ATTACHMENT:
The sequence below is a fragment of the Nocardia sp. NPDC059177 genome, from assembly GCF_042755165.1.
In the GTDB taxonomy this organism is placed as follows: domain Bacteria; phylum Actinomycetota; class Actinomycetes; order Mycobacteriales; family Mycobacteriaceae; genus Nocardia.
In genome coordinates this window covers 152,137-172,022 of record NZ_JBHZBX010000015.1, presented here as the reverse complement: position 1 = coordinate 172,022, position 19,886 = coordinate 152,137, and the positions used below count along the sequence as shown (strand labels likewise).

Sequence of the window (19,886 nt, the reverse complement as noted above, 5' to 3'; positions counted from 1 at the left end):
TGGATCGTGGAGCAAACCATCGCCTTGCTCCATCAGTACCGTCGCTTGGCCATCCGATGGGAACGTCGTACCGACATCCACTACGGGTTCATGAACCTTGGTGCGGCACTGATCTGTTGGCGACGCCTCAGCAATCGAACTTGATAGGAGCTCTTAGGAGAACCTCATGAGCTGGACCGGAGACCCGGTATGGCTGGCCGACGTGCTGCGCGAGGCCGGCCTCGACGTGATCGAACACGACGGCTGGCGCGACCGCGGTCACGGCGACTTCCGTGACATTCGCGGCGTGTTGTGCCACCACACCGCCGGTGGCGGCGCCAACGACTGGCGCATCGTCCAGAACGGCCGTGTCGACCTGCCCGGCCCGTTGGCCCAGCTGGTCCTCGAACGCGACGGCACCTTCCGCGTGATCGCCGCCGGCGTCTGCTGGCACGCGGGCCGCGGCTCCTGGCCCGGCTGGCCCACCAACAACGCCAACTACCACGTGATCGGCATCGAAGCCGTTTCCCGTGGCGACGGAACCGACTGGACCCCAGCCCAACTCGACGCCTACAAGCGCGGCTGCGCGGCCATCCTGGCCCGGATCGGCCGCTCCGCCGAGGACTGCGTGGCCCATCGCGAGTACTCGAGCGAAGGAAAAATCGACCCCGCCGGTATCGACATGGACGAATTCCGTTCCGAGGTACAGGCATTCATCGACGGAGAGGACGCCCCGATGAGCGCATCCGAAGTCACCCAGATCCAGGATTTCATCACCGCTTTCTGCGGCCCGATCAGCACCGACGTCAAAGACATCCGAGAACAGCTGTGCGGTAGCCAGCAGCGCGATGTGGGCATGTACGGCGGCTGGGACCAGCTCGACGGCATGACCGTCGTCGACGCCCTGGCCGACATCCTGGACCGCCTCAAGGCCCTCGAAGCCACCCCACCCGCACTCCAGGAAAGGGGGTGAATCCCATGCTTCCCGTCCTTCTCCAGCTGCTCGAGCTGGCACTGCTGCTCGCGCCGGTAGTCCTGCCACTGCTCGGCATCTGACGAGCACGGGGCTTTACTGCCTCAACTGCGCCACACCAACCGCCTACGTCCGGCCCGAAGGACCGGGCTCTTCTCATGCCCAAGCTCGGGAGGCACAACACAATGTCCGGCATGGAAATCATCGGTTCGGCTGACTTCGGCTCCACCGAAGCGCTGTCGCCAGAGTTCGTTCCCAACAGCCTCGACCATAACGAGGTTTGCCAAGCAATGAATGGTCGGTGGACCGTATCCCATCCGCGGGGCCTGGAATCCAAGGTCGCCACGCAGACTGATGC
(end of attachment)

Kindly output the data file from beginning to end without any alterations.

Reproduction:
The sequence below is a fragment of the Nocardia sp. NPDC059177 genome, from assembly GCF_042755165.1.
In the GTDB taxonomy this organism is placed as follows: domain Bacteria; phylum Actinomycetota; class Actinomycetes; order Mycobacteriales; family Mycobacteriaceae; genus Nocardia.
In genome coordinates this window covers 152,137-172,022 of record NZ_JBHZBX010000015.1, presented here as the reverse complement: position 1 = coordinate 172,022, position 19,886 = coordinate 152,137, and the positions used below count along the sequence as shown (strand labels likewise).

Sequence of the window (19,886 nt, the reverse complement as noted above, 5' to 3'; positions counted from 1 at the left end):
TGGATCGTGGAGCAAACCATCGCCTTGCTCCATCAGTACCGTCGCTTGGCCATCCGATGGGAACGTCGTACCGACATCCACTACGGGTTCATGAACCTTGGTGCGGCACTGATCTGTTGGCGACGCCTCAGCAATCGAACTTGATAGGAGCTCTTAGGAGAACCTCATGAGCTGGACCGGAGACCCGGTATGGCTGGCCGACGTGCTGCGCGAGGCCGGCCTCGACGTGATCGAACACGACGGCTGGCGCGACCGCGGTCACGGCGACTTCCGTGACATTCGCGGCGTGTTGTGCCACCACACCGCCGGTGGCGGCGCCAACGACTGGCGCATCGTCCAGAACGGCCGTGTCGACCTGCCCGGCCCGTTGGCCCAGCTGGTCCTCGAACGCGACGGCACCTTCCGCGTGATCGCCGCCGGCGTCTGCTGGCACGCGGGCCGCGGCTCCTGGCCCGGCTGGCCCACCAACAACGCCAACTACCACGTGATCGGCATCGAAGCCGTTTCCCGTGGCGACGGAACCGACTGGACCCCAGCCCAACTCGACGCCTACAAGCGCGGCTGCGCGGCCATCCTGGCCCGGATCGGCCGCTCCGCCGAGGACTGCGTGGCCCATCGCGAGTACTCGAGCGAAGGAAAAATCGACCCCGCCGGTATCGACATGGACGAATTCCGTTCCGAGGTACAGGCATTCATCGACGGAGAGGACGCCCCGATGAGCGCATCCGAAGTCACCCAGATCCAGGATTTCATCACCGCTTTCTGCGGCCCGATCAGCACCGACGTCAAAGACATCCGAGAACAGCTGTGCGGTAGCCAGCAGCGCGATGTGGGCATGTACGGCGGCTGGGACCAGCTCGACGGCATGACCGTCGTCGACGCCCTGGCCGACATCCTGGACCGCCTCAAGGCCCTCGAAGCCACCCCACCCGCACTCCAGGAAAGGGGGTGAATCCCATGCTTCCCGTCCTTCTCCAGCTGCTCGAGCTGGCACTGCTGCTCGCGCCGGTAGTCCTGCCACTGCTCGGCATCTGACGAGCACGGGGCTTTACTGCCTCAACTGCGCCACACCAACCGCCTACGTCCGGCCCGAAGGACCGGGCTCTTCTCATGCCCAAGCTCGGGAGGCACAACACAATGTCCGGCATGGAAATCATCGGTTCGGCTGACTTCGGCTCCACCGAAGCGCTGTCGCCAGAGTTCGTTCCCAACAGCCTCGACCATAACGAGGTTTGCCAAGCAATGAATGGTCGGTGGACCGTATCCCATCCGCGGGGCCTGGAATCCAAGGTCGCCACGCAGACTGATGC